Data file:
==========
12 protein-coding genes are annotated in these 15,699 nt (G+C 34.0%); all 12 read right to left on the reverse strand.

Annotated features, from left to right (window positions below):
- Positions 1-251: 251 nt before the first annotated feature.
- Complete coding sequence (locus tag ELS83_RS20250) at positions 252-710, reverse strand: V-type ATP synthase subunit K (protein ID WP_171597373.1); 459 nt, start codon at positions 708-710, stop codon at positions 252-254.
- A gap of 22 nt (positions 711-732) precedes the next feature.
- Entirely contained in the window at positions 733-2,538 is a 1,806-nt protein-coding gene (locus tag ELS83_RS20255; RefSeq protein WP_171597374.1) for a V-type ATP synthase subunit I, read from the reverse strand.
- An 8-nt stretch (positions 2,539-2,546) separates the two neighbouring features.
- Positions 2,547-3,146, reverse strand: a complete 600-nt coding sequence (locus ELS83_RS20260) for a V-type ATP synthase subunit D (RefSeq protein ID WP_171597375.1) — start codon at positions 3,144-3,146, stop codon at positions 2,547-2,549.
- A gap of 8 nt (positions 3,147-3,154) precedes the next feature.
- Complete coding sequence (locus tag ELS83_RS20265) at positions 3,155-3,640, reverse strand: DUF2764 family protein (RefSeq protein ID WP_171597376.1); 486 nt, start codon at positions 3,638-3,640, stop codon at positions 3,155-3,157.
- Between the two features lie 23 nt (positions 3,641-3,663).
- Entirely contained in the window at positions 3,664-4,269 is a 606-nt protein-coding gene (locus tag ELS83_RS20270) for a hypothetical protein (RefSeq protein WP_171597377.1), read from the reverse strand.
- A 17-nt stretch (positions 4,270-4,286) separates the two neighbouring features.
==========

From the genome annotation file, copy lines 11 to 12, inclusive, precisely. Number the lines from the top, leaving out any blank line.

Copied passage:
- Between the two features lie 23 nt (positions 3,641-3,663).
- Entirely contained in the window at positions 3,664-4,269 is a 606-nt protein-coding gene (locus tag ELS83_RS20270) for a hypothetical protein (RefSeq protein WP_171597377.1), read from the reverse strand.